Marine Base Land Swap Downplayed by Irvine Co. : Conversion: Company official tells a group planning new uses for El Toro air station, due to be closed, that a deal to trade land is far from imminent.
An Irvine Co. official Wednesday downplayed a potential land swap that would give the powerful development company control of the El Toro Marine Corp Air Station, telling a group of those most concerned about El Toro’s future that such a deal remains far from completion.
“There is no proposal. There are no specifics. There are no discussions, negotiations or actions that are imminent,” Monica Florian, the Irvine Co.'s vice president of corporate affairs, said at a meeting of the executive council of the El Toro Reuse Planning Authority.
Calling the discussions between the Irvine Co. and the federal government “very preliminary” and the land swap possibilities “undefined,” Florian told the group of more than 50 city leaders and business people: “We don’t have enough information to know whether anything can be considered seriously.”
For more than a year, the Irvine Co. remained largely in the background on possible uses for the Marine base, which is scheduled to close by 1999. Last week, however, company officials confirmed that the U.S. Department of the Interior had approached them about a possible land swap.
Local environmental groups have suggested that the company trade some 10,000 acres of land it owns in the Santa Ana Mountains adjacent to the Cleveland National Forest for the 4,700-acre base in central Orange County.
Government and business leaders believe the developer would likely build a commercial airport at the base, an idea that many South County cities have been fighting for months.
Although such a land swap could circumvent the planning authority’s 18-month schedule for developing a community-supported proposal for El Toro’s conversion, members of the executive council asked few questions of Florian on Wednesday.
There was no discussion of the potential land swap other than Florian’s brief statement at the hourlong meeting, in which consultants presented an action plan for surveying the public and drafting ideas to submit to the U.S. Department of Defense, which will ultimately decide El Toro’s fate.
“We’ve gotten a lot of questions asking for specifics (about the land swap) and we basically have told them we do not know any specifics,” Dan Miller, executive director of the planning authority, said after the meeting. “We have no specifics, there is no proposal, it is just an idea. Throughout the process, there will be ideas.”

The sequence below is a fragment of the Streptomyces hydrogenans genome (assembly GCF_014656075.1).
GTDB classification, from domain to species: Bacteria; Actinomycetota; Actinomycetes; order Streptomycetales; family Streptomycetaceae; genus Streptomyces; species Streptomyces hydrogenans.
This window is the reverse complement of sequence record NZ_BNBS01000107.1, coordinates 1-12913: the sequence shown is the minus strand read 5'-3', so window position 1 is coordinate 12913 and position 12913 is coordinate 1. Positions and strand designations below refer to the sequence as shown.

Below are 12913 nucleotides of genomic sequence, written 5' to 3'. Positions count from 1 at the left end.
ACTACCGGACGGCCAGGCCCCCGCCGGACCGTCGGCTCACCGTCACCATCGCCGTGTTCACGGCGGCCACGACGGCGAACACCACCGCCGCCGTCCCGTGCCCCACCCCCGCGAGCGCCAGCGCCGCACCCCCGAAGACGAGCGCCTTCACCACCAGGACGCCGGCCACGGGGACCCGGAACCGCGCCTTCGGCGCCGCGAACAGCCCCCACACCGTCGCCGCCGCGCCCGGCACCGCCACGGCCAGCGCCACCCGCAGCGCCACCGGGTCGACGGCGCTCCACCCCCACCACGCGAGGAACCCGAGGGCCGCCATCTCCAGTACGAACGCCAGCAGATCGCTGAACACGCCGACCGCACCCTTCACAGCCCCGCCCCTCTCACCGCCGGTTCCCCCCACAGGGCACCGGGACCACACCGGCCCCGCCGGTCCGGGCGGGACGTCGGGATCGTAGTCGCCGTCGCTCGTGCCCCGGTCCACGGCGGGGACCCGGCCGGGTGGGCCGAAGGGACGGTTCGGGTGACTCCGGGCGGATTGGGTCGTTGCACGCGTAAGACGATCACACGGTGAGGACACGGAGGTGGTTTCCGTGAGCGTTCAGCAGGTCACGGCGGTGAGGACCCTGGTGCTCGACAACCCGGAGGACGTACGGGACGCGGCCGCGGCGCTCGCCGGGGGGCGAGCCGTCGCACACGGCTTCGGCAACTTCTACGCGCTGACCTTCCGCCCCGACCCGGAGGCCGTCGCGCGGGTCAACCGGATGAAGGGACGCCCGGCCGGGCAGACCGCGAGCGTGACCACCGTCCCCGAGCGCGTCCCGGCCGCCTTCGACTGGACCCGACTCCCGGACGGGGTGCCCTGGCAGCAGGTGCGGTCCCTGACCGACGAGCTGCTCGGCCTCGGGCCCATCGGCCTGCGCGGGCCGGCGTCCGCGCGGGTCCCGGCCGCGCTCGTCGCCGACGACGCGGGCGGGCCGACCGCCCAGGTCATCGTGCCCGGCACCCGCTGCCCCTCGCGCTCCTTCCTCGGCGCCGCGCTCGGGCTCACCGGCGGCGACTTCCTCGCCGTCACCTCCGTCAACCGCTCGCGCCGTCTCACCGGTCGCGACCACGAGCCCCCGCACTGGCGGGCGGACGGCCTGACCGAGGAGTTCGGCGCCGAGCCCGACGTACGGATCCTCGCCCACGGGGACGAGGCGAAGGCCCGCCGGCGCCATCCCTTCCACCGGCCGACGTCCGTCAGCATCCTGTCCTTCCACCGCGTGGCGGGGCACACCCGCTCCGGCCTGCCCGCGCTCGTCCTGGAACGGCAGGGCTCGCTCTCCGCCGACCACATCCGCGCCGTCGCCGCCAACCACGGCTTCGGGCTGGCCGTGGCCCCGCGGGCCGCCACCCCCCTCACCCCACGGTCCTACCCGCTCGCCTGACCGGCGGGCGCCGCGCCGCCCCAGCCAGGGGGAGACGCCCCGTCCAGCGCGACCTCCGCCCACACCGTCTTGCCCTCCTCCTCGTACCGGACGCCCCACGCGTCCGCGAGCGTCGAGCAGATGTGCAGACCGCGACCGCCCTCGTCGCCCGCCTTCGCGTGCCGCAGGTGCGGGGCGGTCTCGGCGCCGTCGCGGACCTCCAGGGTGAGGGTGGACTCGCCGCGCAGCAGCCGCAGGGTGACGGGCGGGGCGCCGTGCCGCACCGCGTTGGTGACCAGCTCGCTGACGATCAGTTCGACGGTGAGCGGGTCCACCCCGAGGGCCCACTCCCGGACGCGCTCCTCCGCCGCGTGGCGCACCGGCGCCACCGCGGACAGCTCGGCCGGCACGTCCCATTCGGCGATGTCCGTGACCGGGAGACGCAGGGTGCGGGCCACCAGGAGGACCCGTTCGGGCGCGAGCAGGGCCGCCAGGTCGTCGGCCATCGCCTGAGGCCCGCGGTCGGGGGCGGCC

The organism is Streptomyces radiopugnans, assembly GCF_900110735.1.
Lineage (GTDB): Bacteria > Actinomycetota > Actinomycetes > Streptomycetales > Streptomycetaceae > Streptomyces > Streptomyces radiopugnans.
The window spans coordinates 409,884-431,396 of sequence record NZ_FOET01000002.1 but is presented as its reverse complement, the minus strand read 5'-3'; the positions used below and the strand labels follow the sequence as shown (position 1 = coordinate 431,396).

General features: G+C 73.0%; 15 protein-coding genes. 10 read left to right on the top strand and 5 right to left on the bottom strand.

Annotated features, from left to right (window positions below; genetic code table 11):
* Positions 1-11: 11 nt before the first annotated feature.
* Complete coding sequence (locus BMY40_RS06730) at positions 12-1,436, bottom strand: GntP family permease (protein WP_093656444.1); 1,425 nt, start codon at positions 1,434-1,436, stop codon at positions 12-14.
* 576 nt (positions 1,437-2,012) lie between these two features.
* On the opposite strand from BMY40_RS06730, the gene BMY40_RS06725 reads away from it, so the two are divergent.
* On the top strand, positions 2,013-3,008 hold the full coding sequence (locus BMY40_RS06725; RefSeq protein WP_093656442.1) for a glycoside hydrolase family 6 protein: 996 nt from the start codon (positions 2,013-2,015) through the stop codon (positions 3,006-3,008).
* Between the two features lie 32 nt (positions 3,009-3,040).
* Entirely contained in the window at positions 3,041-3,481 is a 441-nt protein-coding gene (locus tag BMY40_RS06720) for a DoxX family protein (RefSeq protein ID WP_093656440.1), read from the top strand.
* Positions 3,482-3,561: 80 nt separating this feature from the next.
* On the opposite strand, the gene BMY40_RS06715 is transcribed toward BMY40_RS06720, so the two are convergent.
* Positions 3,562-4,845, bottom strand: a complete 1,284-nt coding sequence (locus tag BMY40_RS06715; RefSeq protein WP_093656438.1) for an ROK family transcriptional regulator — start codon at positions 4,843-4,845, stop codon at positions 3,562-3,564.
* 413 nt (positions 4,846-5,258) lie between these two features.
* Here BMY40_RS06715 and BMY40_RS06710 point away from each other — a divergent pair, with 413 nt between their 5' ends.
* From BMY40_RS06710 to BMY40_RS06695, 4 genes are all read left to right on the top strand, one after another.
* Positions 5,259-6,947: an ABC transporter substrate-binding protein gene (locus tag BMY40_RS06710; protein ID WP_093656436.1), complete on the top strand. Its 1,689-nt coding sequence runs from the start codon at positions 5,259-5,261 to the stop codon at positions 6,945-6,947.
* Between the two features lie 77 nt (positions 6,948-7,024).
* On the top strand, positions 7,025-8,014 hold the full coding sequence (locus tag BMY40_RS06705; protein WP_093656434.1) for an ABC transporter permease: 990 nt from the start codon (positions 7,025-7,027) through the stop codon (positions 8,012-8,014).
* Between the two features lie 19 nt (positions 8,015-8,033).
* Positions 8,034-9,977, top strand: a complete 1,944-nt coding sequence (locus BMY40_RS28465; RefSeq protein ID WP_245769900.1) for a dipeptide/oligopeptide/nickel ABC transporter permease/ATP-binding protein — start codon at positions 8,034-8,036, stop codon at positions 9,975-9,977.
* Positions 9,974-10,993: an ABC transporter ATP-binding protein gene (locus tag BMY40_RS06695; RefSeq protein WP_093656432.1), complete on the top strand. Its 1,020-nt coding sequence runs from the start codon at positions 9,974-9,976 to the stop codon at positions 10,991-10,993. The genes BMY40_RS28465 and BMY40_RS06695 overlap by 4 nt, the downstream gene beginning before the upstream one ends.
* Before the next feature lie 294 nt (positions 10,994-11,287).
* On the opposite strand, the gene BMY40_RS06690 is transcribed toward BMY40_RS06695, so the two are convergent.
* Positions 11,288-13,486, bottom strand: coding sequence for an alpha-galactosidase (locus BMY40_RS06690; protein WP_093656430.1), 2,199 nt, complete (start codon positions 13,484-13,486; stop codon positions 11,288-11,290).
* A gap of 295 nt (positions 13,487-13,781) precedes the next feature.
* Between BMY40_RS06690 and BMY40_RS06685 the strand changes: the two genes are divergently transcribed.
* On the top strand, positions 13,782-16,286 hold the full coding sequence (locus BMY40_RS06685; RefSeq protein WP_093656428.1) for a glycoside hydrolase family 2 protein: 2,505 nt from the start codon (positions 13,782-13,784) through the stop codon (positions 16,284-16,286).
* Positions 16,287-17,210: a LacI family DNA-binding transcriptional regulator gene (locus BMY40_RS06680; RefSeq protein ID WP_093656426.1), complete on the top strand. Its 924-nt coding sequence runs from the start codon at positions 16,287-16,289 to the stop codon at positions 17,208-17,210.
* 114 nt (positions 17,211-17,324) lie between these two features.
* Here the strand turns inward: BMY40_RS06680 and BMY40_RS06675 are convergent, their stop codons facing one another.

But some members of the group’s executive council expressed concern after the meeting that the Irvine Co.'s influence in Washington, D.C., might allow it to sidestep the process designed to include public opinion about the base conversion.
“The sleeping giant obviously has not been sleeping all these months,” said Melody Carruth, a Laguna Hills councilwoman who objects to an El Toro airport.
“As long as there is public participation . . . we’ll come out with an effective and strong reuse plan that will be accepted,” Carruth said. “If this process is going to be short-circuited by a private company, we’ll oppose it.”
Florian declined to discuss the land swap after the meeting.
Mark Goodman, who sits on the Laguna Niguel City Council and sides with Carruth on the airport question, said many of those involved in the El Toro reuse group have been contacting members of Congress to complain about the possible land swap.
“If this is pulled off by the Irvine Co., I salute their audacity. It’s the biggest sweetheart deal I’ve ever seen pulled off by a developer,” said Goodman, who argued that the undevelopable forest land is far less valuable to the Irvine Co. than the El Toro property.
But those who support the idea of an airport at the base remain supportive of the land swap as the least divisive way to secure an airport.
“I think it may serve some real benefits, it may push some people in the county to make the right decision,” said Tom Edwards, a Newport Beach Planning Commissioner who is part of a group that advocates construction of a commercial airport at El Toro.